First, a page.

Over a thousand snowshoers came out to the Frisco Nordic Center in the Colorado mountains on Saturday, March 7, proudly wearing pink to participate in the 13th annual Tubbs Romp To Stomp Snowshoes Series in Colorado.
The event is a fundraiser for breast cancer, benefitting the Colorado affiliate of the Susan G. Komen foundation. The snowshoe series first began in Frisco, and Tubbs marketing coordinator, Kelsey Boyce, says the event has raised the most money of the whole series.
“The Colorado event alone has raised over one million dollars for the local Susan G. Komen affiliate,” shared Boyce.
This year, about 1,700 participants came out to the Romp, raising over $67,000.
Denver resident and breast cancer survivor, Susan Accola, says it’s the “highlight of [her] year.”
“It’s like our family vacation,” she added. “My sons come up too, and we come on Friday and stay until Sunday.”
This was the fourth year Accola and her family came up for Frisco’s Romp to Stomp, participating in the 3k walk. Her pink lipstick, pink glasses, pink bandana and pink tutu didn’t even need to be covered by warm layers this year. The chilly morning warmed up fast, and the day greeted all the participants with sunshine, moderate temperatures and blue skies.
“We have been up here in years past when it was pretty cold,” she said. “Last year, it was like blowing conditions, and we didn’t do the walk and waited until about 11:30 a.m. until it was clear.”
Boyce also noted last year’s blizzard conditions.
“Last year, it snowed 10 inches just during the event, and so this year is just a wonderful surprise,” she said of Saturday’s sunshine.
Power Of Pink
Two-time breast cancer survivor Laine Connolly came from Ft. Collins to walk the 5k course with her mother, sister-in-law and friend.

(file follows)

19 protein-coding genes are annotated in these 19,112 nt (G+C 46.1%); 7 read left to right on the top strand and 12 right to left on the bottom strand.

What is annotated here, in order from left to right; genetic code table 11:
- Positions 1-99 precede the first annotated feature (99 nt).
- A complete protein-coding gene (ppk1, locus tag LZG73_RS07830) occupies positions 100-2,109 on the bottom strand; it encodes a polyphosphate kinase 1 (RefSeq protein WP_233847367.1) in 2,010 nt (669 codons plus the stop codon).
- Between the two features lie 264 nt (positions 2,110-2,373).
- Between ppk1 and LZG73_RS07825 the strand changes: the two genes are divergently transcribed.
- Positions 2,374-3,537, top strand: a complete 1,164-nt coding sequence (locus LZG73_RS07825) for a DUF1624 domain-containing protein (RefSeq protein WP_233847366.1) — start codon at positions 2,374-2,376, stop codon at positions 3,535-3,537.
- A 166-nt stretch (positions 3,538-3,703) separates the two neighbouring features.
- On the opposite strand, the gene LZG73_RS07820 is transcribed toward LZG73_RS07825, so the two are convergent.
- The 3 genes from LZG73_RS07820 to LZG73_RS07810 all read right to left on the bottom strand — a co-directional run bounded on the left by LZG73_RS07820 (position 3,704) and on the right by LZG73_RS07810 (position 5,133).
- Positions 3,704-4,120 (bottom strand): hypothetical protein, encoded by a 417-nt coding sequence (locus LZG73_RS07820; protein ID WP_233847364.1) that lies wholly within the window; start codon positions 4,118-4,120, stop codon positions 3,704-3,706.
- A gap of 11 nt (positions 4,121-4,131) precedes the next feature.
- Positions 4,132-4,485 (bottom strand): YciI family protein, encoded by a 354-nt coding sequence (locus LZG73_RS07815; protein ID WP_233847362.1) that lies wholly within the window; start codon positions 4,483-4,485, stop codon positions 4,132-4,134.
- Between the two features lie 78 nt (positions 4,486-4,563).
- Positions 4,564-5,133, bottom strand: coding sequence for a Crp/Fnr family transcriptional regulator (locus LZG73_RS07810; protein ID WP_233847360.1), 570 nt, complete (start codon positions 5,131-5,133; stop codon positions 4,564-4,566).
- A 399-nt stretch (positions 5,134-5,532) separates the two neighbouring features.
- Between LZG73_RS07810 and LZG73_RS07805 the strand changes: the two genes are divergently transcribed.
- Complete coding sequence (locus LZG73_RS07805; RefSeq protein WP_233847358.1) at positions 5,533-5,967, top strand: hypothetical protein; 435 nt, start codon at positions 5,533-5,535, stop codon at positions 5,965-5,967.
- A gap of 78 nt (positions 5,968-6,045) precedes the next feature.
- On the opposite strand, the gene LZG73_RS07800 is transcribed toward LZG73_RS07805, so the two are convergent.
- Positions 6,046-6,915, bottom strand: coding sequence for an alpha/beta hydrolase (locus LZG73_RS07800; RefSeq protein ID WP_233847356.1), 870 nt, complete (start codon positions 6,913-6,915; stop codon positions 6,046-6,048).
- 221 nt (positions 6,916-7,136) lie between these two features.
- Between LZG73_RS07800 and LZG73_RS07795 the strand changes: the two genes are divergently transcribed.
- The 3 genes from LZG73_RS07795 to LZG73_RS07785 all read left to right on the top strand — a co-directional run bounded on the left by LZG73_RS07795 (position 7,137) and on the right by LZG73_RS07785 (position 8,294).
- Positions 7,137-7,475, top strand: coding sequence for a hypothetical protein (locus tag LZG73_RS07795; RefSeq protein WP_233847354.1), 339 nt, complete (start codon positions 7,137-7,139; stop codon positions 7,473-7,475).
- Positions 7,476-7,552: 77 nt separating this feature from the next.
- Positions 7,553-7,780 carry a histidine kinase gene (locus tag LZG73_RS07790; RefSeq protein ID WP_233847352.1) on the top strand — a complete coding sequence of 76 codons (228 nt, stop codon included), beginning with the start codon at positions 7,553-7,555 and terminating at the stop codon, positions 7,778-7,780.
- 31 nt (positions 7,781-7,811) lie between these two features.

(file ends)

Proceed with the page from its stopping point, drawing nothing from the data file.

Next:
Like so many of the snowshoers on Saturday, Connolly wore her special “survivor” bib number with pride.
“I was 26 when I was first diagnosed,” she shared. “My friends call me toughie, but I am tired of proving I am tough. I have been through very aggressive treatments, chemo three times and 16 surgeries. But I am here, I survived.”
Connonlly is a snowshoer, and she wore a brand new pair for Saturday’s event.
“I have just upgraded my snowshoes,” she said, “and they’re pretty fancy, but I love being outdoors and I think it’s great that there’s Race for the Cure in the summer and this in the winter, so there’s support the whole year.”
For anyone who did not bring their own snowshoes, Tubbs had a fleet of 500 pairs available to borrow.
“What’s wonderful about Colorado is it’s really a snowshoeing type of place, so a ton of people bring their own,” Boyce said. “And it’s great to get people on snowshoes who have never snowshoes before.”
A much smaller number of participants in the 3k timed snowshoe running race, and prizes were gives to the top male, female, master and survivor in the race. They were also awarded K2 inline skates.
Swag bags, sponsor booths and live music created a tight-knit area, perfect for the free pre-race pancake breakfast and hours of post-race camaraderie.
“This is our largest event,” Boyce said of the Colorado leg of the snowshoes series, “so it’s wonderful to see and meet people who have done this for over 10 years.”
Kim Fuller is a freelance writer and avid snowshoer in Vail, Colorado.